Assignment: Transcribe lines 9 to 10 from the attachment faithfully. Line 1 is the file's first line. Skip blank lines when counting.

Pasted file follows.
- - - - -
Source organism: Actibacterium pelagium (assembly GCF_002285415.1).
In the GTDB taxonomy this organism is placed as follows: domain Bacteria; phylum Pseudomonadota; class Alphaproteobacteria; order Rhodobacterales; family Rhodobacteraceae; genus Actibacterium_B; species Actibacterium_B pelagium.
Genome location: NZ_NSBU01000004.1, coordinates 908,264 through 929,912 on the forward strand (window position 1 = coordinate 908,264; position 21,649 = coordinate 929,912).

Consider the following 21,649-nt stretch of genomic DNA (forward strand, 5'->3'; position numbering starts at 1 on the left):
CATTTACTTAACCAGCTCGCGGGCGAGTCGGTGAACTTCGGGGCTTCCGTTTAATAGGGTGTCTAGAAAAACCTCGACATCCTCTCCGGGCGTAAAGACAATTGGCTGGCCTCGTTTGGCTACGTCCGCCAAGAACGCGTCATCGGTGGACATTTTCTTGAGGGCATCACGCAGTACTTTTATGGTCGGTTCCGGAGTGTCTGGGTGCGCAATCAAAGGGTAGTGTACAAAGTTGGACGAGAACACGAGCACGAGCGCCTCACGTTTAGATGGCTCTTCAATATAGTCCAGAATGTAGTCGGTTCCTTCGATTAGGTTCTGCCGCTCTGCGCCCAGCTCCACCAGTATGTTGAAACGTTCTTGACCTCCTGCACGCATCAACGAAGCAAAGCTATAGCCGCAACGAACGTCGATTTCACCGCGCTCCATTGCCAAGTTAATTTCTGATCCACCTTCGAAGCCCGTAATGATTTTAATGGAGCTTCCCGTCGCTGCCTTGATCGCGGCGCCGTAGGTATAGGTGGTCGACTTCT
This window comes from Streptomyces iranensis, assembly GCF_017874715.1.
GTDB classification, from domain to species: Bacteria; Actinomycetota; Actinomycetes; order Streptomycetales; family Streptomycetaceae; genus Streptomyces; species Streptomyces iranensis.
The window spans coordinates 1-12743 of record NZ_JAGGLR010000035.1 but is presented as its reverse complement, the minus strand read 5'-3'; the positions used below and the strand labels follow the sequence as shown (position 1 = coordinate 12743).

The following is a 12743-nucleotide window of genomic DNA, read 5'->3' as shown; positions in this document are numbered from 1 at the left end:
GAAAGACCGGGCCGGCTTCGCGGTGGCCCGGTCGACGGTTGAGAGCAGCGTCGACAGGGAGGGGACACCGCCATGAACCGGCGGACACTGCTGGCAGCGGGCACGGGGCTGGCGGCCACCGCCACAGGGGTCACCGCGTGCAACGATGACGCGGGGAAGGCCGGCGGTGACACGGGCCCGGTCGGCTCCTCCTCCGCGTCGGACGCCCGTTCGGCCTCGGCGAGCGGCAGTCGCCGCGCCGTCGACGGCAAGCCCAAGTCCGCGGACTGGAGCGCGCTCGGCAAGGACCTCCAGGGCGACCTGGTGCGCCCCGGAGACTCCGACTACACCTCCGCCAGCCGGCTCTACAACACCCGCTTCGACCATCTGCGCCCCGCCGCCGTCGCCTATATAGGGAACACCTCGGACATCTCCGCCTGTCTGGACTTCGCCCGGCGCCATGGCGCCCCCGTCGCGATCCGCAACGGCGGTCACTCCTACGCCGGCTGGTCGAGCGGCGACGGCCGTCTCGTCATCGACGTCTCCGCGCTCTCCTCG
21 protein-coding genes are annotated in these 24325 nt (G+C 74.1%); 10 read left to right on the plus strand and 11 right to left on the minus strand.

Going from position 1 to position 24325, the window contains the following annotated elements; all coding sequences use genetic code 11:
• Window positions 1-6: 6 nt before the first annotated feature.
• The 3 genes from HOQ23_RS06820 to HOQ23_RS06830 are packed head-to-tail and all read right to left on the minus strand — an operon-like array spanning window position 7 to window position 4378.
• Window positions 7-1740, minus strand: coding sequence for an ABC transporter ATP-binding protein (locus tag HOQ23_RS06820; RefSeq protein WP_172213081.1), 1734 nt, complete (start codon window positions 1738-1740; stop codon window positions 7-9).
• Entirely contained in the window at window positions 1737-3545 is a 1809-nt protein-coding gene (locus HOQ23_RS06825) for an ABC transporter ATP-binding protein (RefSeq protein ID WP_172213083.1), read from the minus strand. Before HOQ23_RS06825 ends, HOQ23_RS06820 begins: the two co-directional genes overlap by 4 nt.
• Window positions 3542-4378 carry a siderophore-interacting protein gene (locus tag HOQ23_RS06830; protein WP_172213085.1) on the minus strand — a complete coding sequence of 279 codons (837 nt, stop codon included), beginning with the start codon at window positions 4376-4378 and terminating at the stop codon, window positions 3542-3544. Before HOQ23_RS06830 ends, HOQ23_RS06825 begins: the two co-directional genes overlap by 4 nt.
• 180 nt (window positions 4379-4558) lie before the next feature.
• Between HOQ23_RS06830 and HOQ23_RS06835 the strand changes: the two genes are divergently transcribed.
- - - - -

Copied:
The following is a 12743-nucleotide window of genomic DNA, read 5'->3' as shown; positions in this document are numbered from 1 at the left end:
GAAAGACCGGGCCGGCTTCGCGGTGGCCCGGTCGACGGTTGAGAGCAGCGTCGACAGGGAGGGGACACCGCCATGAACCGGCGGACACTGCTGGCAGCGGGCACGGGGCTGGCGGCCACCGCCACAGGGGTCACCGCGTGCAACGATGACGCGGGGAAGGCCGGCGGTGACACGGGCCCGGTCGGCTCCTCCTCCGCGTCGGACGCCCGTTCGGCCTCGGCGAGCGGCAGTCGCCGCGCCGTCGACGGCAAGCCCAAGTCCGCGGACTGGAGCGCGCTCGGCAAGGACCTCCAGGGCGACCTGGTGCGCCCCGGAGACTCCGACTACACCTCCGCCAGCCGGCTCTACAACACCCGCTTCGACCATCTGCGCCCCGCCGCCGTCGCCTATATAGGGAACACCTCGGACATCTCCGCCTGTCTGGACTTCGCCCGGCGCCATGGCGCCCCCGTCGCGATCCGCAACGGCGGTCACTCCTACGCCGGCTGGTCGAGCGGCGACGGCCGTCTCGTCATCGACGTCTCCGCGCTCTCCTCG